Other answers included sticky toffee pudding, black forest gateau, eton mess and profiteroles. Stollen came last, with just 1% of people voting for the cake-like bread.

Rogue choice: One person has an ice cream and a flake on Christmas day. Perhaps they’re hoping to recreate that warm feeling from summer?

The age old debate: Do Yorkshire puddings belong on a Christmas dinner?

Yes

No

68%

32%


This has been a source of tension for many years, with many people arguing that Yorkshire puddings only belong on a roast beef dinner, not with turkey. But, it turns out that over two thirds of respondents are happy to add more room for carbs and find space on their plate for the humble Yorkshire pudding.

That solves that, then.

Christmas dinner: Britons favourite drink to accompany their feast

 

Rank

Drink

Percentage of Brits that voted for it

1

Champagne

20%

2

Prosecco

18%

3

Red wine

14%

=3

White wine

14%

5

Bucks Fizz

9%


Britons like their fizz with their Christmas dinner. Champagne topped the list, with 20% of Britons opting for the luxurious drink which is perfect for a party or occasion. For those that don’t want to splurge, prosecco came second, followed by red and white wine, which Britons seem to prefer equally.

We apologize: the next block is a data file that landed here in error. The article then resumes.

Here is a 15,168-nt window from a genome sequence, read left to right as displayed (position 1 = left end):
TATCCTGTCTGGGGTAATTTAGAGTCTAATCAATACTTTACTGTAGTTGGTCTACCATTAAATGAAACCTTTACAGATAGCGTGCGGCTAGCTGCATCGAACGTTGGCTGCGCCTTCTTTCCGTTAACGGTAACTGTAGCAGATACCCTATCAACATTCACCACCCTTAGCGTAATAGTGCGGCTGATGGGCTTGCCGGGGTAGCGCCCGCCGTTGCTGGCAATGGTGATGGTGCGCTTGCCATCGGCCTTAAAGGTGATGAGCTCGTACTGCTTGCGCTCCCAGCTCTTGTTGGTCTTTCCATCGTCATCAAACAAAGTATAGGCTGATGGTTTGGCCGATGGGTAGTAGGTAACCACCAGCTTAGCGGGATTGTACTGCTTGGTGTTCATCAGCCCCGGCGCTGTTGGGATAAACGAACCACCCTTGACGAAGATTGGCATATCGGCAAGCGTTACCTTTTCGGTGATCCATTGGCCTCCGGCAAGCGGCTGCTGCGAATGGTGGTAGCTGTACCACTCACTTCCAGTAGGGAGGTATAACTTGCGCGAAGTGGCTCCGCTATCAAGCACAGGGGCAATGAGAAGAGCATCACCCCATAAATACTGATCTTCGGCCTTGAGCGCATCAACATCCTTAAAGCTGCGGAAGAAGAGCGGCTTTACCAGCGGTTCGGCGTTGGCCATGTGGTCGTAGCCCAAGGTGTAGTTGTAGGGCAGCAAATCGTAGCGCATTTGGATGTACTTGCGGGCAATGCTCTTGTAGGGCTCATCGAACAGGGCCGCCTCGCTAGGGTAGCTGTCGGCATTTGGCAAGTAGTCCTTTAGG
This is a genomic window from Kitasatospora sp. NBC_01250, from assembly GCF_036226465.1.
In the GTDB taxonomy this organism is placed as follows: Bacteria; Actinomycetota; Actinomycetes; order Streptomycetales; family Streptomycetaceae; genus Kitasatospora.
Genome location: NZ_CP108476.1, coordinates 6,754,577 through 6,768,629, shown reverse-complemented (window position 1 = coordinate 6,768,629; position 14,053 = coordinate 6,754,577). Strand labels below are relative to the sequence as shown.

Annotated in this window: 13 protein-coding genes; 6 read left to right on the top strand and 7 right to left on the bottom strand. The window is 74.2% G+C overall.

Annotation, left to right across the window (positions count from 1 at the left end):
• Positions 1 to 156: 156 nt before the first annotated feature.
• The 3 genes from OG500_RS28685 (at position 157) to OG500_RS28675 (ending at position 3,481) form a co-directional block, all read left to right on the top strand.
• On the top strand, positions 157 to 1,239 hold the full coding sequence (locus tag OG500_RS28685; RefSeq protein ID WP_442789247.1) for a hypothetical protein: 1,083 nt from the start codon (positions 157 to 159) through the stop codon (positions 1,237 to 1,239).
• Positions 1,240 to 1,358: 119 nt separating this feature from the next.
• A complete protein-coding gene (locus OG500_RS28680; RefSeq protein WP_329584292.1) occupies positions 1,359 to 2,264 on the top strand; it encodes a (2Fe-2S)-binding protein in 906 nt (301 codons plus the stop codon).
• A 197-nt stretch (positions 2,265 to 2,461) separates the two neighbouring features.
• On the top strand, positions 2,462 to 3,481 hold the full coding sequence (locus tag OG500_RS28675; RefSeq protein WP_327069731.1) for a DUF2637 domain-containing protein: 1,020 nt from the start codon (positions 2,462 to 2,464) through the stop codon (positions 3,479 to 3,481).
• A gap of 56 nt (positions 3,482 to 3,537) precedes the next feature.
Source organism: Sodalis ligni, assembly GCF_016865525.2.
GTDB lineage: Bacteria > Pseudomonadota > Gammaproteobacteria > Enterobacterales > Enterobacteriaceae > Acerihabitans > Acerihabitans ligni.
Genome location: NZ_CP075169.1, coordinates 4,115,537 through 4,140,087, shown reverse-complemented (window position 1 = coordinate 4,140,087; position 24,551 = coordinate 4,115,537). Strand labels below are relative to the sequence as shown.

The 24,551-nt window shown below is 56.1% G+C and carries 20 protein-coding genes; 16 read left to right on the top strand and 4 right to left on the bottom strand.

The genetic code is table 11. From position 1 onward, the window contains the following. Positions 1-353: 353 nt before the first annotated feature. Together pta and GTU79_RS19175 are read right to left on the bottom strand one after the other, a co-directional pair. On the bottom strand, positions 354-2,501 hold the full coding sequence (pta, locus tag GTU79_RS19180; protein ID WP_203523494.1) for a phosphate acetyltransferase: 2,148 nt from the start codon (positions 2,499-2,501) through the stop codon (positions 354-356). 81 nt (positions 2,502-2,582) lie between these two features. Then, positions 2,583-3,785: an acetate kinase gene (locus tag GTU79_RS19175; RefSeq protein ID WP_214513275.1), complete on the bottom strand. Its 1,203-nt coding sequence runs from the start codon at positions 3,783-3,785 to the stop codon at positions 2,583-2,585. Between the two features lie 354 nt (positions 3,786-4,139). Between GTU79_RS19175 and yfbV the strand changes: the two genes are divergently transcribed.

3% of respondents have water with their Christmas dinner, while 6% have a non-alcoholic fizzy drink.

Rogue choice: 1% of people wash their turkey down with Baileys, the Irish cream liqueur which is often used to liven up desserts, not roast dinners.

So there you have it. Christmas Day dinner remains largely traditional but there’s still room to add some flavour of your own liking to the festive meal!

Methodology

We surveyed 483 people to find out what their favourite parts of the Christmas dinner are.

For their favourite part of the Christmas dinner, we asked them to vote for their three favourite elements of the meal. For each other question they could click on one answer.

Where their preference was not available, they were able to specify their answer under ‘other’.